Dr. Suedfeld started out as an experimental cognitive psychologist, but also had an interest in environmental and social psychology. Early in his career, he began a series of laboratory experiments using the restricted environmental stimulation technique (REST), formerly known as "sensory deprivation."
After studying polar scientists and expedition crew subjects, it was clear he could make the leap to space psychology. He realized that polar stations provide an analogue for the confinement of space flight. Currently, he is Dean Emeritus of Graduate Studies and Professor Emeritus of Psychology, at the University of British Columbia.
Peter Suedfeld's work on reduced stimulation environments was carried out in a variety of situations, but always involved a completely dark, soundproof room. "I found that most people consider REST to be quite tolerable and even pleasant. It can even have beneficial effects on a wide range of outcomes: learning, relaxation, creativity, and athletic performance. Because most of the literature at that time emphasized how unpleasant such experiences are, this came as a surprise."
He also looked at other environments that had been described in negative terms, both in scientific and popular literature. He studied the experiences of people who have undergone intense trauma such as those who have lived through political and military crises, or pioneers of the American West. "It turns out that most people are quite resilient and able to cope with, and even benefit from, extremely stressful experiences. It is a mistake to assume that everyone suffers to the same degree, that their problems will persist, or that someone cannot lead a happy, normal life after experiencing great distress."
"I began collecting data in the Canadian Arctic and in Antarctica. Polar regions, especially the Antarctic, present similar situations and factors to those of space capsules. The milestones for me were two summer projects near the magnetic north pole. A High Arctic Psychology Research Station was assembled in an abandoned weather station. We collected data on people's mood, and the changes in sensation and perception (for example, in how food tastes), as well as sleep, brain wave, and heart rates, activity levels, and social interactions. What struck me most was how nearly all of the participants enjoyed the experience."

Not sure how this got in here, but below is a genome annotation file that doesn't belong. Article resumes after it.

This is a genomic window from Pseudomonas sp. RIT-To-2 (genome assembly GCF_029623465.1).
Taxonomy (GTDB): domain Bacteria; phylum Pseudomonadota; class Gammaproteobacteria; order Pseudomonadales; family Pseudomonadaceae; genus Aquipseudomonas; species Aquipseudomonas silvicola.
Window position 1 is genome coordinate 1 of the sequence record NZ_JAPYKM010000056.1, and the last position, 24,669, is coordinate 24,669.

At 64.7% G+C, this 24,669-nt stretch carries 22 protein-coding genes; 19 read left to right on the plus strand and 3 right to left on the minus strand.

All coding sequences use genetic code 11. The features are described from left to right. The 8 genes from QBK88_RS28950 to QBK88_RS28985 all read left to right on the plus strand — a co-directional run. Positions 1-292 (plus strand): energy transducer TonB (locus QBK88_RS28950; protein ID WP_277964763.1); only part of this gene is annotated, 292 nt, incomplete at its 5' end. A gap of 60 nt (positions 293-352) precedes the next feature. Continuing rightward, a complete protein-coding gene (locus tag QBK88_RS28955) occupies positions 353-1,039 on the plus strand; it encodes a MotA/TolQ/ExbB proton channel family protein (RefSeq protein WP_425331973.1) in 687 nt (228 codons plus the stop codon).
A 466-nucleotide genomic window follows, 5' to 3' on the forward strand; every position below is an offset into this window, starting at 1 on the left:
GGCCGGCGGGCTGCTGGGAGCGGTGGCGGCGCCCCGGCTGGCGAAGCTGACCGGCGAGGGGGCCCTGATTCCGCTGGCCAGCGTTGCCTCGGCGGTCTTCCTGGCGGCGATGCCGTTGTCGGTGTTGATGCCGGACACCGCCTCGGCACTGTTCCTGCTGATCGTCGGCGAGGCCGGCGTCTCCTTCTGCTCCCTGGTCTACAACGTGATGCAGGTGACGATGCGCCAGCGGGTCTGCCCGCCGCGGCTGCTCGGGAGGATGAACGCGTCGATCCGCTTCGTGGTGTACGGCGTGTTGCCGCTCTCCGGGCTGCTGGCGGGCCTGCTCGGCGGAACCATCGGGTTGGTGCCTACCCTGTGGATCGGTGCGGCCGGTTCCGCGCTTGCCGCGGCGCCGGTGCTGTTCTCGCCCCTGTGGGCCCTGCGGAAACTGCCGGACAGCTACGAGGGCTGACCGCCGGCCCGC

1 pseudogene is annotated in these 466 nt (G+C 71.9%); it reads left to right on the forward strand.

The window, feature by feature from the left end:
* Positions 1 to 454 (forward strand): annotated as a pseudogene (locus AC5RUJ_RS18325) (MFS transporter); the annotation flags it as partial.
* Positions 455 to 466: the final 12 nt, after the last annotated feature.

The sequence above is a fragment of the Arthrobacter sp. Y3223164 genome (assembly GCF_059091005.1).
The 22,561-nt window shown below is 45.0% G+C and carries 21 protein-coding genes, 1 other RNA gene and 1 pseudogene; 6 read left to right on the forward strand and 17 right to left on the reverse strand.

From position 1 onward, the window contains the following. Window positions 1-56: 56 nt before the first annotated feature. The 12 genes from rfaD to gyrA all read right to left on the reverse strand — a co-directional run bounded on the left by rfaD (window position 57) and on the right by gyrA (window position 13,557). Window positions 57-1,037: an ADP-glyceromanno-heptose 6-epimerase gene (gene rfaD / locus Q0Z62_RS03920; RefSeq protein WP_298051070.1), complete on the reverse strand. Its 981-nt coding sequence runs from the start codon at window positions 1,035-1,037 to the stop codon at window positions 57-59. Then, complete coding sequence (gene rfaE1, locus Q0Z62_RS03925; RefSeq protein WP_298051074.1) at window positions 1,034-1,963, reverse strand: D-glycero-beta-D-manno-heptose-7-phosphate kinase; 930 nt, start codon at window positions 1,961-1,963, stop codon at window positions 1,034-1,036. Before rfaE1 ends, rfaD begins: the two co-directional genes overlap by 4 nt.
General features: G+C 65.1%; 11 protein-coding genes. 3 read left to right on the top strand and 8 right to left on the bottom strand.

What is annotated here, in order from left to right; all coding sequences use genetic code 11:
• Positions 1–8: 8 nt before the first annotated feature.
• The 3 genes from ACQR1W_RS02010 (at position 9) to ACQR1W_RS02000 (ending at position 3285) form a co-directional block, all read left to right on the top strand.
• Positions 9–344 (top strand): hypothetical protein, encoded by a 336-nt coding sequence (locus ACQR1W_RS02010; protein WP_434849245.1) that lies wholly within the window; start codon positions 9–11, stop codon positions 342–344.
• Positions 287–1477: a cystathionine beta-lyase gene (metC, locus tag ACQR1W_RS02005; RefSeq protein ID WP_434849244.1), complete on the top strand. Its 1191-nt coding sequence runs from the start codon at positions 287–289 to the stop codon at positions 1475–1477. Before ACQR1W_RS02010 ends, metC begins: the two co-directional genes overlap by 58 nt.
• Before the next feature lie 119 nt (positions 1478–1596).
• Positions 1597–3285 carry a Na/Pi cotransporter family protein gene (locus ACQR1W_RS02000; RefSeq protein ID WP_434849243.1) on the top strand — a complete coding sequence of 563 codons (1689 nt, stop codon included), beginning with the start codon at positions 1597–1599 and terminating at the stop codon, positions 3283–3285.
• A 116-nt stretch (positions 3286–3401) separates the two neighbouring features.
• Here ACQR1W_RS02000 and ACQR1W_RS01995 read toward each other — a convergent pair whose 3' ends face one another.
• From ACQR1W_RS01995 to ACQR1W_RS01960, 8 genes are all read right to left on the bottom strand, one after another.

"This experience made me realize how wrong it is to think of isolation and confinement as unusual and uncomfortable, or of such an environment as necessarily terrible."
Dr. Suedfeld has learned about the dangers of not communicating a message clearly to team members. “On the research station grounds, we had seen polar bear tracks, so I established a rule that one could not go hiking alone, or without a walkie-talkie and a firearm.
“One time, a team member called to say that she had become separated from her fellow hiker who was carrying the shotgun; she noticed a large, light-coloured animal approaching. I grabbed a rifle, and a teammate and I went roaring out on a three-wheeled ATV. We were afraid that we would not reach her in time! We were about halfway there when she radioed again: she had found her colleague, and an animal was indeed approaching her, but it was a kilometre away, and she realized it was only a caribou. After that, we worked out more detailed instructions about how to make a radio call for help!”
Peter Suedfeld is not planning to take part in a space mission—at least for now! But his research identifies some sources of negative stress in an isolated environment: a lack of physical and mental stimulation, difficulties communicating with family members, resentment for the intrusiveness and habits of others, lack of privacy, and cultural misunderstanding. "If we know the sources of negative stress, it is possible to find preventive strategies and countermeasures for astronauts travelling in space for months, and, eventually, years. Some strategies are quite simple, but others require considerable effort."